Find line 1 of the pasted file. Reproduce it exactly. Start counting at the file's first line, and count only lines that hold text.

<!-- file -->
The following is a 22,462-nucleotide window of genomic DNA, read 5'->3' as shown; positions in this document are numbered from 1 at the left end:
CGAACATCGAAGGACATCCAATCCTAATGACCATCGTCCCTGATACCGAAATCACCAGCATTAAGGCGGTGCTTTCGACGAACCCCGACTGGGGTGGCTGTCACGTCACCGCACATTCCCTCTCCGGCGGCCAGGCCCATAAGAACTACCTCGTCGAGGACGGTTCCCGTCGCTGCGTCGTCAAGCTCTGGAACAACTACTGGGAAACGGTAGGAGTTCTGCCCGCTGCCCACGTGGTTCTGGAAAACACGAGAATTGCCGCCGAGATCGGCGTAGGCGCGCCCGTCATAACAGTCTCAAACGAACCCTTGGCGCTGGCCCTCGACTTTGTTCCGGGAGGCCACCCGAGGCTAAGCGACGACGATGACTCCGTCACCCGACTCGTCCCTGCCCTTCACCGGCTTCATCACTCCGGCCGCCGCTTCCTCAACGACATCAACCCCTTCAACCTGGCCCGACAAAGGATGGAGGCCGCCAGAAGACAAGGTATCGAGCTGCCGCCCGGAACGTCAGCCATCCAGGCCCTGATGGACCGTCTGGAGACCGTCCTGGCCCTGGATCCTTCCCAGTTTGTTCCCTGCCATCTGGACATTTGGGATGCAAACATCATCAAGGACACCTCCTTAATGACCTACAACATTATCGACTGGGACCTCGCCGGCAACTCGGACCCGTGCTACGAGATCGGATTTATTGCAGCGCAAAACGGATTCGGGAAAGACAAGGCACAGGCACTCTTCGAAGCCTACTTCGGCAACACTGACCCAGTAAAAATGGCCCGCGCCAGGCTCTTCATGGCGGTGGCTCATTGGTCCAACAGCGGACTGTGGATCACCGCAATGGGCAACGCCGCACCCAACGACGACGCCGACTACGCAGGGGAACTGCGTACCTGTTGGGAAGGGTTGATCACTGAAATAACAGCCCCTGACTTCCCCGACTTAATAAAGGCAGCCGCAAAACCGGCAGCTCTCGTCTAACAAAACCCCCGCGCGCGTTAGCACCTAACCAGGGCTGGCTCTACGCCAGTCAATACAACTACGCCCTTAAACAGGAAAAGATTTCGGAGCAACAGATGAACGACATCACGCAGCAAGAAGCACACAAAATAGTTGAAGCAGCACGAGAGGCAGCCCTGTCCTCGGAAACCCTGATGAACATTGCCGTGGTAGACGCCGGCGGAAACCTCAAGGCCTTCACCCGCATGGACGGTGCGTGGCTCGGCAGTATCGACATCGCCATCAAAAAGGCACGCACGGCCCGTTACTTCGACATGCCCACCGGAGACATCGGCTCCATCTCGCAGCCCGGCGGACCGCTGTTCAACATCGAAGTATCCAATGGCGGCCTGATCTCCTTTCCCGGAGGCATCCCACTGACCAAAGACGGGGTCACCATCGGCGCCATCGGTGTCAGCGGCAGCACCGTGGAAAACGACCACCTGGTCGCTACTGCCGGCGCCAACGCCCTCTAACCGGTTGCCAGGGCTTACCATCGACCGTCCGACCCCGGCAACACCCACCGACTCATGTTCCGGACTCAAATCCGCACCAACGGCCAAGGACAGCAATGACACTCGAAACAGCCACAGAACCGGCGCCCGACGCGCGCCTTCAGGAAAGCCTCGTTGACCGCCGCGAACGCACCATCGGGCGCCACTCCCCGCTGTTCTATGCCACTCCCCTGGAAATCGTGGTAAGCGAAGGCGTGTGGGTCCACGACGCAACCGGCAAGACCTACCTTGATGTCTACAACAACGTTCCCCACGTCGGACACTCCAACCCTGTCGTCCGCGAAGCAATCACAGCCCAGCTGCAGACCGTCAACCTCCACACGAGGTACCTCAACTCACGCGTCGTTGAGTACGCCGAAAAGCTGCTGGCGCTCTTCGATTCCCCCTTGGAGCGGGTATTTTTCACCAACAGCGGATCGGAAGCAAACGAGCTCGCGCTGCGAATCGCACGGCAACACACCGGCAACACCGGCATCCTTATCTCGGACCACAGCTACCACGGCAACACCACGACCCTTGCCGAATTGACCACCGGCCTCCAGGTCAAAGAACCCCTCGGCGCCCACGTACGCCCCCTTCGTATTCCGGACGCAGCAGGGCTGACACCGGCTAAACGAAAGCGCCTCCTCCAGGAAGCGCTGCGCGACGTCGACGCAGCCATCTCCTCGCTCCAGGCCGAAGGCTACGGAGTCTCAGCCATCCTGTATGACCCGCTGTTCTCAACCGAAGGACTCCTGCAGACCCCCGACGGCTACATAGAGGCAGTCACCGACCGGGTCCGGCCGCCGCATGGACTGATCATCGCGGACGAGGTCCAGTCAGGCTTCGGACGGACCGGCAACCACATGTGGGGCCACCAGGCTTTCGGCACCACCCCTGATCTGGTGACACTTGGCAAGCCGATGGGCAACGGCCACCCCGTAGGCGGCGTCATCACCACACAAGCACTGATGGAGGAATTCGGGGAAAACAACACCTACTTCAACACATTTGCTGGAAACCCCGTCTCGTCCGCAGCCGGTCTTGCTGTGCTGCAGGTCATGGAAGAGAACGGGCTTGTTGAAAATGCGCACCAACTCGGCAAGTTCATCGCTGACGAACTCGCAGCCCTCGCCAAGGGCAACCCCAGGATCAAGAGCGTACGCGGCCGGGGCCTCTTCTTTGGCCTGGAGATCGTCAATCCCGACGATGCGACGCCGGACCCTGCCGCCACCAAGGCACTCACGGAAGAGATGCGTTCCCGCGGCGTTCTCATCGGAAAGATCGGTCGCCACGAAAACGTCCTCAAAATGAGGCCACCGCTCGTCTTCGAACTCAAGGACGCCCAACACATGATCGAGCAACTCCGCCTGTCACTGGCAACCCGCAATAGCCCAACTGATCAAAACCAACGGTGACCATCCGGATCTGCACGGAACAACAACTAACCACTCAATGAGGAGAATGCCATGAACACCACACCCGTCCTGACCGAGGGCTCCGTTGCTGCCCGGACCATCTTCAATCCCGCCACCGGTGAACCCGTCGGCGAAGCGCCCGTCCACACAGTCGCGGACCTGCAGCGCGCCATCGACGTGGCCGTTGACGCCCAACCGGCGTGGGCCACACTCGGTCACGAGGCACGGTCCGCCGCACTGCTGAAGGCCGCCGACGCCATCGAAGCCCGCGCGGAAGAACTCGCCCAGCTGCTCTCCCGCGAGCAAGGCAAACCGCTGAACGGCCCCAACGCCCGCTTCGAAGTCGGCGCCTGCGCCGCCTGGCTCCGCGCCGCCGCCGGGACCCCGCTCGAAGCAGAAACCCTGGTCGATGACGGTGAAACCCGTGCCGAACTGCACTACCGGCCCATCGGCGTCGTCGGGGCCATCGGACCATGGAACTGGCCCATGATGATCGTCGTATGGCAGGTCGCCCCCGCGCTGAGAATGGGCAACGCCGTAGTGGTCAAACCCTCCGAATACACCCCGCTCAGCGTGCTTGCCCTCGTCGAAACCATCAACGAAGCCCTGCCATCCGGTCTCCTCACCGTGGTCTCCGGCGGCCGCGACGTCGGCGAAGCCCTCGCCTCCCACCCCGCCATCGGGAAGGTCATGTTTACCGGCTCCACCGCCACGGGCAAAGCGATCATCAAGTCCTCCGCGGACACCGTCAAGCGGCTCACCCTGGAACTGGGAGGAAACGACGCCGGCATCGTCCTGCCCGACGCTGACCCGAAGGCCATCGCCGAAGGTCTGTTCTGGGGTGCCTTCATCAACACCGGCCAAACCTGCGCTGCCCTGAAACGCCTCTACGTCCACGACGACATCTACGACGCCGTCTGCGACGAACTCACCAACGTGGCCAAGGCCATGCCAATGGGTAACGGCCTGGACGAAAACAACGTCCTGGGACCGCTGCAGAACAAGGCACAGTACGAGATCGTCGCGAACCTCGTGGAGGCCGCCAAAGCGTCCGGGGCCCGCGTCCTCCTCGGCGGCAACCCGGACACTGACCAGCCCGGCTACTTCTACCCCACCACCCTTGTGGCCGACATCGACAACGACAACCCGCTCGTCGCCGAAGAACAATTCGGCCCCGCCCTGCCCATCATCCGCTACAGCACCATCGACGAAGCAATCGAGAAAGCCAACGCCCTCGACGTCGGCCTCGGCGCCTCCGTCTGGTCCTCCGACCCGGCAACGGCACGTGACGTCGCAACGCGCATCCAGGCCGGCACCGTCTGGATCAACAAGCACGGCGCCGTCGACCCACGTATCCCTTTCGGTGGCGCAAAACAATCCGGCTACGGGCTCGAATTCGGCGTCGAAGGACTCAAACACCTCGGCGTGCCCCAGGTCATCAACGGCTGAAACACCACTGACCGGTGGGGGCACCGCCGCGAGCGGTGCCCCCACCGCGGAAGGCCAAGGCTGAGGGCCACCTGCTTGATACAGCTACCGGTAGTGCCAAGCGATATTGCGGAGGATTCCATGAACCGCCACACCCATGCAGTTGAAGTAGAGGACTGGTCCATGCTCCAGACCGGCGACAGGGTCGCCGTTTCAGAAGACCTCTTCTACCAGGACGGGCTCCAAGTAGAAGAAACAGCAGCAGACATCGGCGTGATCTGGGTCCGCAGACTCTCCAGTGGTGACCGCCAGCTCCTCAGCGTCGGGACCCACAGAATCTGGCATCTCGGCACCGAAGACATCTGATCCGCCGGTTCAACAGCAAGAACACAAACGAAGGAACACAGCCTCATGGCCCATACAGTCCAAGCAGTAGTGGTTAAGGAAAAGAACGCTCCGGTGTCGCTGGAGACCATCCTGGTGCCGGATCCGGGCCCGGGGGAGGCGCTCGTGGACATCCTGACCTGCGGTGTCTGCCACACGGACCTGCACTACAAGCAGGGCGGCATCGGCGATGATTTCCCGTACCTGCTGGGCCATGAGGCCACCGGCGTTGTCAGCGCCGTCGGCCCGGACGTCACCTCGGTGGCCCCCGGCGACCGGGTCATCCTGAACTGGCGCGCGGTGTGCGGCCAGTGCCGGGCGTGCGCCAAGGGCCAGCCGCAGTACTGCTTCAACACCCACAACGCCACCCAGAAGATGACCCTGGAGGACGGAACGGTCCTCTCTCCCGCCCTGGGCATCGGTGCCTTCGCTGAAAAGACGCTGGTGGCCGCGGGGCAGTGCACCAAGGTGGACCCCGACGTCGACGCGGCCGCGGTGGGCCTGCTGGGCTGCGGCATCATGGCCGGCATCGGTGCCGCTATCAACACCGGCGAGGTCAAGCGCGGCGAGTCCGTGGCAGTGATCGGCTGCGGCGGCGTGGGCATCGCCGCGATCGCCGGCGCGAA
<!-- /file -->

The following is a 22,462-nucleotide window of genomic DNA, read 5'->3' as shown; positions in this document are numbered from 1 at the left end: